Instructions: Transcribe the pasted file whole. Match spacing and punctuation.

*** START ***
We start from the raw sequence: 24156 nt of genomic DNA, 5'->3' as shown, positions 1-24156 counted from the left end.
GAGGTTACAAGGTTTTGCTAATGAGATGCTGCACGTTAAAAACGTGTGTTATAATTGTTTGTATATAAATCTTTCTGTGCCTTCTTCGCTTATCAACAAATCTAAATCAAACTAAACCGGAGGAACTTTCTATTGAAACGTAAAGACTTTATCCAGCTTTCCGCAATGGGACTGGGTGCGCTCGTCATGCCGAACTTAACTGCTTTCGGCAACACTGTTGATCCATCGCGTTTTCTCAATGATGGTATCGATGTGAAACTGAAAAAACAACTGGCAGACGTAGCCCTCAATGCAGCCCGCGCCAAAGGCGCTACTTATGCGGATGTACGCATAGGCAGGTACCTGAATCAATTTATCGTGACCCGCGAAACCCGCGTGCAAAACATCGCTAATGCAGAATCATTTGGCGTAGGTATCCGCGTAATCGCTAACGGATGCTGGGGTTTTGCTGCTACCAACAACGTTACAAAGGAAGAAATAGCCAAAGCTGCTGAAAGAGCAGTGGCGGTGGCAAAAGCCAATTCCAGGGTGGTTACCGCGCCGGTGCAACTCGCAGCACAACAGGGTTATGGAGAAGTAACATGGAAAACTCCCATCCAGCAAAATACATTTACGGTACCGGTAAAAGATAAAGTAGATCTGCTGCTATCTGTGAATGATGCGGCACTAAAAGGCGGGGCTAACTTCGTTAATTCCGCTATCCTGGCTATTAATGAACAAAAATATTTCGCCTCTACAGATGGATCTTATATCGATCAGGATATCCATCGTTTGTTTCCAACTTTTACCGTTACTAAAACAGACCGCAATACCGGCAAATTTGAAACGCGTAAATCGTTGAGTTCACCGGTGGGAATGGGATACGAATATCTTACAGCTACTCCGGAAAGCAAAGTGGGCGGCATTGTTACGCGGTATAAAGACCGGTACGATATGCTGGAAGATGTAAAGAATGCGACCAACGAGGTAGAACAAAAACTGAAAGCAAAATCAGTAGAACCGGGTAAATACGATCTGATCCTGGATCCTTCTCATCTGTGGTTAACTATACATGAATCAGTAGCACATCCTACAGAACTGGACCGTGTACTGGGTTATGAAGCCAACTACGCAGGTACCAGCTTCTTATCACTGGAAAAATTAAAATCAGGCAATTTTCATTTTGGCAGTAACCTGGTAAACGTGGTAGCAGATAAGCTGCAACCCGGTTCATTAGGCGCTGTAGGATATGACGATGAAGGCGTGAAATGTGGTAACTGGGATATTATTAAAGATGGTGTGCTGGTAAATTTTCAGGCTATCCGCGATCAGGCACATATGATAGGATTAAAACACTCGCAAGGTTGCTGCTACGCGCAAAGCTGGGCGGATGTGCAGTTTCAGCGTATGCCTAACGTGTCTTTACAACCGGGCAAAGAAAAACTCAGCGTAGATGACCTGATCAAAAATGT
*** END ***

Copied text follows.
We start from the raw sequence: 24156 nt of genomic DNA, 5'->3' as shown, positions 1-24156 counted from the left end.
GAGGTTACAAGGTTTTGCTAATGAGATGCTGCACGTTAAAAACGTGTGTTATAATTGTTTGTATATAAATCTTTCTGTGCCTTCTTCGCTTATCAACAAATCTAAATCAAACTAAACCGGAGGAACTTTCTATTGAAACGTAAAGACTTTATCCAGCTTTCCGCAATGGGACTGGGTGCGCTCGTCATGCCGAACTTAACTGCTTTCGGCAACACTGTTGATCCATCGCGTTTTCTCAATGATGGTATCGATGTGAAACTGAAAAAACAACTGGCAGACGTAGCCCTCAATGCAGCCCGCGCCAAAGGCGCTACTTATGCGGATGTACGCATAGGCAGGTACCTGAATCAATTTATCGTGACCCGCGAAACCCGCGTGCAAAACATCGCTAATGCAGAATCATTTGGCGTAGGTATCCGCGTAATCGCTAACGGATGCTGGGGTTTTGCTGCTACCAACAACGTTACAAAGGAAGAAATAGCCAAAGCTGCTGAAAGAGCAGTGGCGGTGGCAAAAGCCAATTCCAGGGTGGTTACCGCGCCGGTGCAACTCGCAGCACAACAGGGTTATGGAGAAGTAACATGGAAAACTCCCATCCAGCAAAATACATTTACGGTACCGGTAAAAGATAAAGTAGATCTGCTGCTATCTGTGAATGATGCGGCACTAAAAGGCGGGGCTAACTTCGTTAATTCCGCTATCCTGGCTATTAATGAACAAAAATATTTCGCCTCTACAGATGGATCTTATATCGATCAGGATATCCATCGTTTGTTTCCAACTTTTACCGTTACTAAAACAGACCGCAATACCGGCAAATTTGAAACGCGTAAATCGTTGAGTTCACCGGTGGGAATGGGATACGAATATCTTACAGCTACTCCGGAAAGCAAAGTGGGCGGCATTGTTACGCGGTATAAAGACCGGTACGATATGCTGGAAGATGTAAAGAATGCGACCAACGAGGTAGAACAAAAACTGAAAGCAAAATCAGTAGAACCGGGTAAATACGATCTGATCCTGGATCCTTCTCATCTGTGGTTAACTATACATGAATCAGTAGCACATCCTACAGAACTGGACCGTGTACTGGGTTATGAAGCCAACTACGCAGGTACCAGCTTCTTATCACTGGAAAAATTAAAATCAGGCAATTTTCATTTTGGCAGTAACCTGGTAAACGTGGTAGCAGATAAGCTGCAACCCGGTTCATTAGGCGCTGTAGGATATGACGATGAAGGCGTGAAATGTGGTAACTGGGATATTATTAAAGATGGTGTGCTGGTAAATTTTCAGGCTATCCGCGATCAGGCACATATGATAGGATTAAAACACTCGCAAGGTTGCTGCTACGCGCAAAGCTGGGCGGATGTGCAGTTTCAGCGTATGCCTAACGTGTCTTTACAACCGGGCAAAGAAAAACTCAGCGTAGATGACCTGATCAAAAATGT